In all, Operation Ill Wind produced about 70 convictions involving a half-dozen major defense contractors, some smaller defense contractors, employees, consultants and approximately a dozen government officials. As a result of the scandal, Congress passed the Procurement Integrity Act in 1988, which introduced new restrictions on the procurement process and procurement officials.
Some procurement experts think lawmakers are poised to initiate a new round of reforms following recent scandals surrounding former Rep. Duke Cunningham (R-Calif.), lobbyist Jack Abramoff and his friend and former GSA chief of staff David Safavian, and former defense contractor Darlene Druyun.
“The environment we’re entering into now is reminiscent of the environment that was kicked off by the Operation Ill Wind scandals [when] you saw a real crackdown on government contractors,” said Dave Nadler, a partner at the law firm Dickstein Shapiro. “In the last two or three years, we have seen a litany of ethical lapses that have caused and will continue to cause Congress to crack down on government contractors.”
The increased oversight could result in more companies and individuals losing the right to do business with the government, he said. "The more that you investigate, typically, the more you find, and companies that are found to have engaged in ethical lapses are likely to be investigated, prosecuted and suspended from doing business with the government," Nadler said.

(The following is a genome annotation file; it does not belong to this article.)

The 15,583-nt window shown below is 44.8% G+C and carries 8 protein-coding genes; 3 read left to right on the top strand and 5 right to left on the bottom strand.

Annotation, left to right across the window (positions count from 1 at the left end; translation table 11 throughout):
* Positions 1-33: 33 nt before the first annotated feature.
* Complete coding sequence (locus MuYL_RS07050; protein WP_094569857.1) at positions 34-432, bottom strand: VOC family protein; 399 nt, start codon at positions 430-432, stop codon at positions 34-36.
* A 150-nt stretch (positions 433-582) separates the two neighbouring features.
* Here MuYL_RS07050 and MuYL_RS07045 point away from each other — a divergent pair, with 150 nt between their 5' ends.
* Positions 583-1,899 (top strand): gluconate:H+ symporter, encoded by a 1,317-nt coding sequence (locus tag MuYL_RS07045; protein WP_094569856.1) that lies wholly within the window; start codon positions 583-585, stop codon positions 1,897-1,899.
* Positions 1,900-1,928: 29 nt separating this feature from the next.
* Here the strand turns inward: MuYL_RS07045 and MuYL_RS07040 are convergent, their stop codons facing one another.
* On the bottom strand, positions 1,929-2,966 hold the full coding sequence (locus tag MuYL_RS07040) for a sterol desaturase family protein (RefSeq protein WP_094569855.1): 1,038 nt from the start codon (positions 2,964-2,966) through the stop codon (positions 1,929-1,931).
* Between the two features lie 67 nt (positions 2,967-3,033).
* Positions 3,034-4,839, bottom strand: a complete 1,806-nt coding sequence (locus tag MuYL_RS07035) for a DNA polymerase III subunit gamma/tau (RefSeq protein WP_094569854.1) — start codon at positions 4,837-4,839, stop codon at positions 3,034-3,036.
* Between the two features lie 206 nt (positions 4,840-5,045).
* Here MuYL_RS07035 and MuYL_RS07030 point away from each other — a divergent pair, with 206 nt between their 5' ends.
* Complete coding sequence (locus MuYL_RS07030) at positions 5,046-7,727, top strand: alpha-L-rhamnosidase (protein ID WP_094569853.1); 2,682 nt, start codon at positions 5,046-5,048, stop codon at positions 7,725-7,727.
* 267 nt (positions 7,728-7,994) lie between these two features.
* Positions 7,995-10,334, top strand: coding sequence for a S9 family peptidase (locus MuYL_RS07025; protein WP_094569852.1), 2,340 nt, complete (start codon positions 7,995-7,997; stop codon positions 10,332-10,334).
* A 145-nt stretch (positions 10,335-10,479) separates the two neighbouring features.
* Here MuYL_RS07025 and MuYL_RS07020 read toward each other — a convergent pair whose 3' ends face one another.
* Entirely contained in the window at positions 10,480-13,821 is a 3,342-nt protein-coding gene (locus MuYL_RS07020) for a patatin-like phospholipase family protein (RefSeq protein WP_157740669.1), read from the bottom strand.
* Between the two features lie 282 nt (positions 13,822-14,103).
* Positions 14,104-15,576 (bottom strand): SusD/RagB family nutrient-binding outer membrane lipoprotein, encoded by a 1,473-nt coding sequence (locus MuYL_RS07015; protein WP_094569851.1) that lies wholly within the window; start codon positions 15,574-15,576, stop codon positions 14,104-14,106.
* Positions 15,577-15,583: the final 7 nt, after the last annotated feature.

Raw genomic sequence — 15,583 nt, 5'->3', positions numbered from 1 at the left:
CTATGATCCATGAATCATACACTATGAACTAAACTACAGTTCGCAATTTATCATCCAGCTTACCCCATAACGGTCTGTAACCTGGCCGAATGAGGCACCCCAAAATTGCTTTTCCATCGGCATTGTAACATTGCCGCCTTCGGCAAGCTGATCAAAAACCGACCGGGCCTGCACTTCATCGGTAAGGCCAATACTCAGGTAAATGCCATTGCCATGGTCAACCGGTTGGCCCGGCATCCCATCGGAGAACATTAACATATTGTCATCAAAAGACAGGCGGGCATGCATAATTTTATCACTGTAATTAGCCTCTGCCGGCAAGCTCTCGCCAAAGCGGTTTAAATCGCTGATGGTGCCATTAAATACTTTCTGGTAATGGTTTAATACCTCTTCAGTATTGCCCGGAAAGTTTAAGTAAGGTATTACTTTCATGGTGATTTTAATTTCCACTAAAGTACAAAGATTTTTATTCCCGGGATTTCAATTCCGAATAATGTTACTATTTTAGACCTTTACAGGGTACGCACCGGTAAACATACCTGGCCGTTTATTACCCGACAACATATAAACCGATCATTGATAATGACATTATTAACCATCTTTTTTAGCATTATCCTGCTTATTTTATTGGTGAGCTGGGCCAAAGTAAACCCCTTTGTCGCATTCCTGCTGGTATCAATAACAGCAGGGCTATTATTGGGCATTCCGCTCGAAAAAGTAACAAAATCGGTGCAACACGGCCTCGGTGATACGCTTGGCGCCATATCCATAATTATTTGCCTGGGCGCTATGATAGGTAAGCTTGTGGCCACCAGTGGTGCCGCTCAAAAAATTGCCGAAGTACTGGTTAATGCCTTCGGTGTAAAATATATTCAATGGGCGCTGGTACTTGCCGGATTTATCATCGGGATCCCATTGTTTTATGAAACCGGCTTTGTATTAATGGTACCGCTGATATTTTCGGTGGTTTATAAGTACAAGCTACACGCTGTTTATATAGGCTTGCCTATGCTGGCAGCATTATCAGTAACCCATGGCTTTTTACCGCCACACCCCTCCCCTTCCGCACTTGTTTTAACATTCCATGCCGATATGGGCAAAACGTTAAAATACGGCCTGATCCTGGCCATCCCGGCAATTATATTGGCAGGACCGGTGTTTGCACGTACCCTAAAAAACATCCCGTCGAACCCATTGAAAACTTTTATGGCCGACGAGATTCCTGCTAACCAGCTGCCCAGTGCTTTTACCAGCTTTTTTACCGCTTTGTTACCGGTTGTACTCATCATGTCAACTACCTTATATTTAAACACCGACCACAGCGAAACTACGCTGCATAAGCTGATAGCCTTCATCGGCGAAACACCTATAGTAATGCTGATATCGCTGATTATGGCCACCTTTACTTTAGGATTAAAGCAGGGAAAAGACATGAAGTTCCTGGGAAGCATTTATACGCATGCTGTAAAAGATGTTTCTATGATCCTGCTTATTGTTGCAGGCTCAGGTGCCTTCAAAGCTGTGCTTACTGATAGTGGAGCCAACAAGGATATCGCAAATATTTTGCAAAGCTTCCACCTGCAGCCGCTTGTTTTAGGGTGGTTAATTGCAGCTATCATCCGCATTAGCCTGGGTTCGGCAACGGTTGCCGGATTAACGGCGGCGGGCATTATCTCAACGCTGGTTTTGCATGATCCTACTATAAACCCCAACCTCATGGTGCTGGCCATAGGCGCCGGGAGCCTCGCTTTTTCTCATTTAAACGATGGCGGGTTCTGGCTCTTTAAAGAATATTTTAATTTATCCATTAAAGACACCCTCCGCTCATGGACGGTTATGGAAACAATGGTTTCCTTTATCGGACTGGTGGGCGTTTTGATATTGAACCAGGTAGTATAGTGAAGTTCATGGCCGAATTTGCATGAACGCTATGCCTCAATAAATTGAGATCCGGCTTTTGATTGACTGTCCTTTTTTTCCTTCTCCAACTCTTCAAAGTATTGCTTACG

Sanctions such as suspensions and debarments are designed to protect the interests of the United States, Nadler said, but "they are pretty draconian remedies."
Nevertheless, he added, it's reasonable to expect a continuation of suspension and debarment activity as a result of more oversight and investigative activities.
“Nothing will bring a government contractor to its knees faster than the threat of being suspended or debarred,”Nadler said, “because it literally can drive a company out of business.”
David Hubler is the former print managing editor for GCN and senior editor for Washington Technology. He is freelance writer living in Annandale, Va.